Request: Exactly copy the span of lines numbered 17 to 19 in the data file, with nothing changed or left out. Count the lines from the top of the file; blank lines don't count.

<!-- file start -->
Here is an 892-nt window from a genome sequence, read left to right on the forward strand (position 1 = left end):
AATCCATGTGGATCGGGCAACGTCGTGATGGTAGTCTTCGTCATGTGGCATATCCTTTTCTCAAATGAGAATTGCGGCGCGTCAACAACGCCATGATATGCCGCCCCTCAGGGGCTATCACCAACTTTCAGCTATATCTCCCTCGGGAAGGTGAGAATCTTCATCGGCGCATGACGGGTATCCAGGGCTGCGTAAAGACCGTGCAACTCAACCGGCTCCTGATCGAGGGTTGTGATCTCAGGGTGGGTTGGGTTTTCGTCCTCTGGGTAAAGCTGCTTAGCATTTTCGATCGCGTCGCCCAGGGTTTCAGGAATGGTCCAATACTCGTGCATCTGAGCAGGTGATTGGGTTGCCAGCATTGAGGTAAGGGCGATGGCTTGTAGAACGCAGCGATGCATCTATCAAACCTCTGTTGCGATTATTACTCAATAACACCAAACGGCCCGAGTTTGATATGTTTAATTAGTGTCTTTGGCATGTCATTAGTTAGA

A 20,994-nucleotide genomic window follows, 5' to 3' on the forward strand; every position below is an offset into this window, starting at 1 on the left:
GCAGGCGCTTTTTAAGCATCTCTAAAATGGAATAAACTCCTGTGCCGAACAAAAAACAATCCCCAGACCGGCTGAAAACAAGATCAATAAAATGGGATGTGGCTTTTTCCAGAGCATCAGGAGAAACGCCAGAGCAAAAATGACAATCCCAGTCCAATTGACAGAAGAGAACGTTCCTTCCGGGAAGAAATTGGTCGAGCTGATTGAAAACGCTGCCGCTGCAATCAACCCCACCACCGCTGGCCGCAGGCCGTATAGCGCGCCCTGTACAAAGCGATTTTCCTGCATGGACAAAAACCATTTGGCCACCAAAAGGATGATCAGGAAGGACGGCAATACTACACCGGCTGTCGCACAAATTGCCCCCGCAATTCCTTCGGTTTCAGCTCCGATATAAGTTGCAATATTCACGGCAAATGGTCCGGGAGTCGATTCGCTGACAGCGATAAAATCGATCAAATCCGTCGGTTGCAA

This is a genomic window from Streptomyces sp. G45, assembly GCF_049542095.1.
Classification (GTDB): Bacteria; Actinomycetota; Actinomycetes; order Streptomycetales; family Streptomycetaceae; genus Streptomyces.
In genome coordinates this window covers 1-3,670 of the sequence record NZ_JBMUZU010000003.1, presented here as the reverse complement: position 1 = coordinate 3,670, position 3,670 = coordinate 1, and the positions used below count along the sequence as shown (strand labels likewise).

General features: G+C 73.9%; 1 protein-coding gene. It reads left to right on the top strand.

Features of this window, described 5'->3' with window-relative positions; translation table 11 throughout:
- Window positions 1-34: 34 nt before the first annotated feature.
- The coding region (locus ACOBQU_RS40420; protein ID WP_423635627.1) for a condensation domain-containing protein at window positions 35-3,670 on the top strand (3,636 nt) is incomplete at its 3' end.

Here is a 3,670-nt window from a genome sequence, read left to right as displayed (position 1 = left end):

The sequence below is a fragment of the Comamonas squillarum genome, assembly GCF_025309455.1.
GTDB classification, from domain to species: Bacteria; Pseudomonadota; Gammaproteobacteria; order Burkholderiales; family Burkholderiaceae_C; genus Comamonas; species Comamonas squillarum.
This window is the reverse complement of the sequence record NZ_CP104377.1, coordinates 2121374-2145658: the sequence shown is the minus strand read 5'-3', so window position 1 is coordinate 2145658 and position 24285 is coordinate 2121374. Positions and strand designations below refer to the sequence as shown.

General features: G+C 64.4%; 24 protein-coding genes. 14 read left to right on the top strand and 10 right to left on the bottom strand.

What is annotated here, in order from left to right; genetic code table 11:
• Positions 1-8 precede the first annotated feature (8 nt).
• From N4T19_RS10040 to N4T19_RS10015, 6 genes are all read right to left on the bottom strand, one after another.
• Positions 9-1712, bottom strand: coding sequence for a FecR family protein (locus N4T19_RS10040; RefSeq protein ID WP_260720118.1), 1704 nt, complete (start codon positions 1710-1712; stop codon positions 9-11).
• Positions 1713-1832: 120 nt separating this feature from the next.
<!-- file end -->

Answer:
What is annotated here, in order from left to right; genetic code table 11:
• Positions 1-8 precede the first annotated feature (8 nt).
• From N4T19_RS10040 to N4T19_RS10015, 6 genes are all read right to left on the bottom strand, one after another.